Conservative groups pressed lawmakers in a Wednesday letter to oppose all proposals to enact a carbon tax.
The organizations pushed back against proposals for a "revenue neutral" carbon tax, a design that some policy experts have floated as a way to win support from fiscal conservatives. That structure would use revenue from taxing emissions to reduce other tax rates or would return that money to consumers.
Some outside conservative groups had floated the idea of a carbon tax as a way to both curb emissions and raise revenues to close the deficit. Climate activists joined those calls, saying pricing carbon would create momentum for increasing efficiency and expanding clean energy.
Proponents of a carbon tax believe their proposals could enter the conversation if Congress takes up tax-code reform.
But many congressional Republicans have swatted away the carbon tax concept, saying it would harm U.S. economic competitiveness relative to fossil fuel-burning China and India. And some lawmakers on both sides of the aisle have said Congress should not institute a carbon tax merely to raise revenues for the Treasury Department.
Democrats have said passing such a tax would be difficult. Attempts at getting comprehensive climate legislation through Congress have been absent since 2010, when a cap-and-trade bill died in the Senate after passing the House.
Instead, the Obama administration has pushed ahead with various rules aimed at reducing emissions. Those measures include finalizing vehicle fuel-efficiency rules and imposing the first-ever air pollution standards at new coal-fired power plants.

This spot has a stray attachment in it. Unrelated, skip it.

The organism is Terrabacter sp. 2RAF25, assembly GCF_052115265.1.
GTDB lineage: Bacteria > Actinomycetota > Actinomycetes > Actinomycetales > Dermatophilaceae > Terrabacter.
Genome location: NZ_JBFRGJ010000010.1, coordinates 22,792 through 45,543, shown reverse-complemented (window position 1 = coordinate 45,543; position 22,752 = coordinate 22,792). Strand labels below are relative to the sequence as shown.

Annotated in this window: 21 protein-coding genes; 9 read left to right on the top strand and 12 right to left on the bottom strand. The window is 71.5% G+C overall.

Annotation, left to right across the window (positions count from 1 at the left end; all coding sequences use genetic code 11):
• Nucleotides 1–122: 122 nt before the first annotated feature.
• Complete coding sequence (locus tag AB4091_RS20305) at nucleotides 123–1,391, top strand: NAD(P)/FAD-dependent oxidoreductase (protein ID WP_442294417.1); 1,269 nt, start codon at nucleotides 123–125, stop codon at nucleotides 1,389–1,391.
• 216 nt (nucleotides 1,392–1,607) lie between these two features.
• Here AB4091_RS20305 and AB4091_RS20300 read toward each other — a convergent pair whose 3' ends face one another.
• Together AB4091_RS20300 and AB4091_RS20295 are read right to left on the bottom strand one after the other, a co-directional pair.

At the same time, greenhouse gas emissions have fallen on their own because more power plants are burning natural gas instead of coal. Natural gas has half the carbon intensity of coal, and the abundance of supply from the shale gas boom has driven prices to record lows.
Congressional Republicans have used that as a basis to call for more natural gas drilling, putting pressure on the White House to open federal lands for natural gas development.
The groups writing to Congress, which include The Heartland Institute, Freedom Action and Competitive Enterprise Institute, made that point in their letter.
“This decline is accelerating as low‐cost natural gas, made possible by the shale gas revolution, induces utilities to replace high‐carbon coal power with lower‐carbon natural gas power. Other market factors also are inducing a long‐term decline in carbon intensity, and no new taxes are necessary to continue this trend,” they said.